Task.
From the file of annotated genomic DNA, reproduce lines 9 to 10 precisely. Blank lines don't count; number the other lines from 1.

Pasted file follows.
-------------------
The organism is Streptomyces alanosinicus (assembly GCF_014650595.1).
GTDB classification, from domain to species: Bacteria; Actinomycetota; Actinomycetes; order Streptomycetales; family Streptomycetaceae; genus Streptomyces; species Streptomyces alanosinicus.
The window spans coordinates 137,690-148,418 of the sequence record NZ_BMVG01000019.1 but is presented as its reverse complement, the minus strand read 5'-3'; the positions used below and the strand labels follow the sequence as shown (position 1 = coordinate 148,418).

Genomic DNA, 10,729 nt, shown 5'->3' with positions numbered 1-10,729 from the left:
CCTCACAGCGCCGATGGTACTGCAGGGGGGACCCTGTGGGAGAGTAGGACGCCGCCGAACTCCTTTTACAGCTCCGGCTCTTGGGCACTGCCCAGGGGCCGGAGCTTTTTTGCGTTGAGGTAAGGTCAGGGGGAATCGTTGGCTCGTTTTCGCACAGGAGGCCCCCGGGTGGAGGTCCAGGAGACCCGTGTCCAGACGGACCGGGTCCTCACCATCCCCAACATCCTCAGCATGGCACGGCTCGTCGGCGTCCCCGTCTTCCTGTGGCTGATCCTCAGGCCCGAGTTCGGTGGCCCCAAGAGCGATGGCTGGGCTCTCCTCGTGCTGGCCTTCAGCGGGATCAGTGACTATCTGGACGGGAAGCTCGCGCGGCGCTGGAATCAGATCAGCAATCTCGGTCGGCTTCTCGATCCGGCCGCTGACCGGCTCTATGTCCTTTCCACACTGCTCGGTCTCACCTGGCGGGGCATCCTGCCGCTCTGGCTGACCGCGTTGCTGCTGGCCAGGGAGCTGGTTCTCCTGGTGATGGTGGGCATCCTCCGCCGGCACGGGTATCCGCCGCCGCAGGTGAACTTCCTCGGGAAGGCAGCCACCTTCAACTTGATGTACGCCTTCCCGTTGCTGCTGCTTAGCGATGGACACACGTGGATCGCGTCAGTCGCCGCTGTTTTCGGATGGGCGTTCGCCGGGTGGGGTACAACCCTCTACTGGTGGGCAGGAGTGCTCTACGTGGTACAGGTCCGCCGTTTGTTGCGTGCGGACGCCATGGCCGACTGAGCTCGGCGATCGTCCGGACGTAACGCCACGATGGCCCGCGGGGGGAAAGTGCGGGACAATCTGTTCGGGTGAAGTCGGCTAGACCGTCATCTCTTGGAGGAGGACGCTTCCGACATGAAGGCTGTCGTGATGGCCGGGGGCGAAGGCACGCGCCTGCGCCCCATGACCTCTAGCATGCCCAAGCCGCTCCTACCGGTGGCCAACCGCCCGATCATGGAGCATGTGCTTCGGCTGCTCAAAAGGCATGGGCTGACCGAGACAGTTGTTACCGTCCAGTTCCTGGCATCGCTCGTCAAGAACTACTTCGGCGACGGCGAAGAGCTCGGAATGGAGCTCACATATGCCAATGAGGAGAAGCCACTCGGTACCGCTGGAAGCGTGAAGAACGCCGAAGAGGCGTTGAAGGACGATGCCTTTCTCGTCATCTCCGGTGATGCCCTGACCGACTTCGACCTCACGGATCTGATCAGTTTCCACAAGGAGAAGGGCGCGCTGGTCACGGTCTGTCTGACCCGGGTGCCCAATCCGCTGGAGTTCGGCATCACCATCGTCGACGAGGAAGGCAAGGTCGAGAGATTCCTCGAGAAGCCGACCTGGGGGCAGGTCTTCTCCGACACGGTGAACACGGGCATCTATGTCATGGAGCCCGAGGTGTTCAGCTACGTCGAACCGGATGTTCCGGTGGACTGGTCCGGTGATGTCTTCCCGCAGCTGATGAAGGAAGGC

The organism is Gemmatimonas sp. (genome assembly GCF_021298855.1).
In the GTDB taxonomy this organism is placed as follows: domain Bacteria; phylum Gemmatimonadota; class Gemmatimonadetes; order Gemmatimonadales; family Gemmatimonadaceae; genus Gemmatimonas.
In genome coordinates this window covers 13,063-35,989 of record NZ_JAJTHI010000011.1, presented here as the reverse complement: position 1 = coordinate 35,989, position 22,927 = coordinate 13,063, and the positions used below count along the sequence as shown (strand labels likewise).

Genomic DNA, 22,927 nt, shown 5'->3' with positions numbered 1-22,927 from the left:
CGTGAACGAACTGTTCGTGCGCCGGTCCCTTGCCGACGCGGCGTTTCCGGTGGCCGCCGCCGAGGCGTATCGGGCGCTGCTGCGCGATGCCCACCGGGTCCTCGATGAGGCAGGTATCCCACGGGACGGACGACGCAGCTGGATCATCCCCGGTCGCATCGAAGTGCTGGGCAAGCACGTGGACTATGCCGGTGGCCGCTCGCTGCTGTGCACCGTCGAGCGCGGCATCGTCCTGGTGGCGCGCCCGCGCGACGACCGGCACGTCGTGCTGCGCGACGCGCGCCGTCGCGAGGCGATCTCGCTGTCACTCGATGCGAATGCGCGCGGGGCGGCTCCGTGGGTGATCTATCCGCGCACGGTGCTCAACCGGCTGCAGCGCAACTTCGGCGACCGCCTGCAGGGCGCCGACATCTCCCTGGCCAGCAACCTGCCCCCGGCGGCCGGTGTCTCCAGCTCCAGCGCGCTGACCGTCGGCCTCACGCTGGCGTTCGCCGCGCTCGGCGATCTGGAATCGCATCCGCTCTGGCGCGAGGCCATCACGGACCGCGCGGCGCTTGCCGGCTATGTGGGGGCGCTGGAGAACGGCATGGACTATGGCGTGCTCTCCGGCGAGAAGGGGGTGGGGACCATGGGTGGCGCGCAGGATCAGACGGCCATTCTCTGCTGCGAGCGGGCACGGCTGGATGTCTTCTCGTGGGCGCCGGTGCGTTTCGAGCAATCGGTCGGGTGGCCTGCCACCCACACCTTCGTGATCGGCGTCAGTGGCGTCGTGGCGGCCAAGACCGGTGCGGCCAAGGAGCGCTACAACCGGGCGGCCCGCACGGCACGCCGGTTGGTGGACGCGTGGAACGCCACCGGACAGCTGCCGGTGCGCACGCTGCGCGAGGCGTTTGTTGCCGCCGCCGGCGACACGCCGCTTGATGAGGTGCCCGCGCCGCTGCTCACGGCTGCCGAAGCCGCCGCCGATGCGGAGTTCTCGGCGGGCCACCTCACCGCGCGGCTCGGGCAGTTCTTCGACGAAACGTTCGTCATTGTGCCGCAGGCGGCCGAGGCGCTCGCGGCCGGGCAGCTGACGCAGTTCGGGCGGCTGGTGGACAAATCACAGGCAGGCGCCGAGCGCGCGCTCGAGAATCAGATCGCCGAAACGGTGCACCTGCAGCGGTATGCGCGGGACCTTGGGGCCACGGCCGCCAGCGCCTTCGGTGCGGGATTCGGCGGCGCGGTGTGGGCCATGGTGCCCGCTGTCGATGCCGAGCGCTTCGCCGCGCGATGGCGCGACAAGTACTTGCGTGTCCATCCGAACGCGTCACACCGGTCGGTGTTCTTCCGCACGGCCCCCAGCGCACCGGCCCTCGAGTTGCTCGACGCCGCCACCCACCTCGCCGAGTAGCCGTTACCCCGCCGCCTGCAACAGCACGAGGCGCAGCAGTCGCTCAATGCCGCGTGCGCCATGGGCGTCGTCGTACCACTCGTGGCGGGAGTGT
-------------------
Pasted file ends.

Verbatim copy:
Genomic DNA, 22,927 nt, shown 5'->3' with positions numbered 1-22,927 from the left:
CGTGAACGAACTGTTCGTGCGCCGGTCCCTTGCCGACGCGGCGTTTCCGGTGGCCGCCGCCGAGGCGTATCGGGCGCTGCTGCGCGATGCCCACCGGGTCCTCGATGAGGCAGGTATCCCACGGGACGGACGACGCAGCTGGATCATCCCCGGTCGCATCGAAGTGCTGGGCAAGCACGTGGACTATGCCGGTGGCCGCTCGCTGCTGTGCACCGTCGAGCGCGGCATCGTCCTGGTGGCGCGCCCGCGCGACGACCGGCACGTCGTGCTGCGCGACGCGCGCCGTCGCGAGGCGATCTCGCTGTCACTCGATGCGAATGCGCGCGGGGCGGCTCCGTGGGTGATCTATCCGCGCACGGTGCTCAACCGGCTGCAGCGCAACTTCGGCGACCGCCTGCAGGGCGCCGACATCTCCCTGGCCAGCAACCTGCCCCCGGCGGCCGGTGTCTCCAGCTCCAGCGCGCTGACCGTCGGCCTCACGCTGGCGTTCGCCGCGCTCGGCGATCTGGAATCGCATCCGCTCTGGCGCGAGGCCATCACGGACCGCGCGGCGCTTGCCGGCTATGTGGGGGCGCTGGAGAACGGCATGGACTATGGCGTGCTCTCCGGCGAGAAGGGGGTGGGGACCATGGGTGGCGCGCAGGATCAGACGGCCATTCTCTGCTGCGAGCGGGCACGGCTGGATGTCTTCTCGTGGGCGCCGGTGCGTTTCGAGCAATCGGTCGGGTGGCCTGCCACCCACACCTTCGTGATCGGCGTCAGTGGCGTCGTGGCGGCCAAGACCGGTGCGGCCAAGGAGCGCTACAACCGGGCGGCCCGCACGGCACGCCGGTTGGTGGACGCGTGGAACGCCACCGGACAGCTGCCGGTGCGCACGCTGCGCGAGGCGTTTGTTGCCGCCGCCGGCGACACGCCGCTTGATGAGGTGCCCGCGCCGCTGCTCACGGCTGCCGAAGCCGCCGCCGATGCGGAGTTCTCGGCGGGCCACCTCACCGCGCGGCTCGGGCAGTTCTTCGACGAAACGTTCGTCATTGTGCCGCAGGCGGCCGAGGCGCTCGCGGCCGGGCAGCTGACGCAGTTCGGGCGGCTGGTGGACAAATCACAGGCAGGCGCCGAGCGCGCGCTCGAGAATCAGATCGCCGAAACGGTGCACCTGCAGCGGTATGCGCGGGACCTTGGGGCCACGGCCGCCAGCGCCTTCGGTGCGGGATTCGGCGGCGCGGTGTGGGCCATGGTGCCCGCTGTCGATGCCGAGCGCTTCGCCGCGCGATGGCGCGACAAGTACTTGCGTGTCCATCCGAACGCGTCACACCGGTCGGTGTTCTTCCGCACGGCCCCCAGCGCACCGGCCCTCGAGTTGCTCGACGCCGCCACCCACCTCGCCGAGTAGCCGTTACCCCGCCGCCTGCAACAGCACGAGGCGCAGCAGTCGCTCAATGCCGCGTGCGCCATGGGCGTCGTCGTACCACTCGTGGCGGGAGTGT